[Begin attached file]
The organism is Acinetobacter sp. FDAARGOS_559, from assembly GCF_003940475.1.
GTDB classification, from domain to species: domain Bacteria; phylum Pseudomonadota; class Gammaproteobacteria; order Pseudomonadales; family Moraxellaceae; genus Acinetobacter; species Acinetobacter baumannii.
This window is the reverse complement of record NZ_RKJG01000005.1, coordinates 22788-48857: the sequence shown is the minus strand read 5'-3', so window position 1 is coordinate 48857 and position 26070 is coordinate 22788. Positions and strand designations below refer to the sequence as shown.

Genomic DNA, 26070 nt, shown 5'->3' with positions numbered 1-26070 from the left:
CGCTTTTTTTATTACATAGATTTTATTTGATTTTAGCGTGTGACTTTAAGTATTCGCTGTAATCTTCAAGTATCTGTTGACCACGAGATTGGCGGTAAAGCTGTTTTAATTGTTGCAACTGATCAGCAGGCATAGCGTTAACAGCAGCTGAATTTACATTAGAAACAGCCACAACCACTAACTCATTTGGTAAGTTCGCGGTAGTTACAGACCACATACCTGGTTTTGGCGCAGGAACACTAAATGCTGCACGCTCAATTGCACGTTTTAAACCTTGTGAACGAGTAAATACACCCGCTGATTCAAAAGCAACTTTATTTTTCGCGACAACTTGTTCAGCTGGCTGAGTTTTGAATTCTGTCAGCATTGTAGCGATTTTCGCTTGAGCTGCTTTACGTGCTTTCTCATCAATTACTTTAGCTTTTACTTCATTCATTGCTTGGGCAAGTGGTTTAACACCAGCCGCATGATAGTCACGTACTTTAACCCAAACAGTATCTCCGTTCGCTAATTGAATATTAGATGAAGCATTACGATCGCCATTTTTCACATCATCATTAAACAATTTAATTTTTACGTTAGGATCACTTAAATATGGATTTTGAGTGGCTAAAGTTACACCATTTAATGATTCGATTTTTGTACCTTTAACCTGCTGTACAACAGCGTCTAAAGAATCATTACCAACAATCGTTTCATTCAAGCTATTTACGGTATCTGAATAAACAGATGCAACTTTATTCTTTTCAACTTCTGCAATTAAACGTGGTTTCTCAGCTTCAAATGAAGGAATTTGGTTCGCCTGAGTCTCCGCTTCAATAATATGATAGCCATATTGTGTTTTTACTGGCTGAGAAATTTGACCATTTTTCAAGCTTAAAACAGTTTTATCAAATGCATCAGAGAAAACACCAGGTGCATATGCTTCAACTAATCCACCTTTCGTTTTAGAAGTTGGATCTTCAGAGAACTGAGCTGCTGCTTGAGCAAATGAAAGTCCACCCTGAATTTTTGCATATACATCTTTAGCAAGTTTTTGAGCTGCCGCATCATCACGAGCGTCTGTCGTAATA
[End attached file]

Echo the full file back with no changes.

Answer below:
The organism is Acinetobacter sp. FDAARGOS_559, from assembly GCF_003940475.1.
GTDB classification, from domain to species: domain Bacteria; phylum Pseudomonadota; class Gammaproteobacteria; order Pseudomonadales; family Moraxellaceae; genus Acinetobacter; species Acinetobacter baumannii.
This window is the reverse complement of record NZ_RKJG01000005.1, coordinates 22788-48857: the sequence shown is the minus strand read 5'-3', so window position 1 is coordinate 48857 and position 26070 is coordinate 22788. Positions and strand designations below refer to the sequence as shown.

Genomic DNA, 26070 nt, shown 5'->3' with positions numbered 1-26070 from the left:
CGCTTTTTTTATTACATAGATTTTATTTGATTTTAGCGTGTGACTTTAAGTATTCGCTGTAATCTTCAAGTATCTGTTGACCACGAGATTGGCGGTAAAGCTGTTTTAATTGTTGCAACTGATCAGCAGGCATAGCGTTAACAGCAGCTGAATTTACATTAGAAACAGCCACAACCACTAACTCATTTGGTAAGTTCGCGGTAGTTACAGACCACATACCTGGTTTTGGCGCAGGAACACTAAATGCTGCACGCTCAATTGCACGTTTTAAACCTTGTGAACGAGTAAATACACCCGCTGATTCAAAAGCAACTTTATTTTTCGCGACAACTTGTTCAGCTGGCTGAGTTTTGAATTCTGTCAGCATTGTAGCGATTTTCGCTTGAGCTGCTTTACGTGCTTTCTCATCAATTACTTTAGCTTTTACTTCATTCATTGCTTGGGCAAGTGGTTTAACACCAGCCGCATGATAGTCACGTACTTTAACCCAAACAGTATCTCCGTTCGCTAATTGAATATTAGATGAAGCATTACGATCGCCATTTTTCACATCATCATTAAACAATTTAATTTTTACGTTAGGATCACTTAAATATGGATTTTGAGTGGCTAAAGTTACACCATTTAATGATTCGATTTTTGTACCTTTAACCTGCTGTACAACAGCGTCTAAAGAATCATTACCAACAATCGTTTCATTCAAGCTATTTACGGTATCTGAATAAACAGATGCAACTTTATTCTTTTCAACTTCTGCAATTAAACGTGGTTTCTCAGCTTCAAATGAAGGAATTTGGTTCGCCTGAGTCTCCGCTTCAATAATATGATAGCCATATTGTGTTTTTACTGGCTGAGAAATTTGACCATTTTTCAAGCTTAAAACAGTTTTATCAAATGCATCAGAGAAAACACCAGGTGCATATGCTTCAACTAATCCACCTTTCGTTTTAGAAGTTGGATCTTCAGAGAACTGAGCTGCTGCTTGAGCAAATGAAAGTCCACCCTGAATTTTTGCATATACATCTTTAGCAAGTTTTTGAGCTGCCGCATCATCACGAGCGTCTGTCGTAATA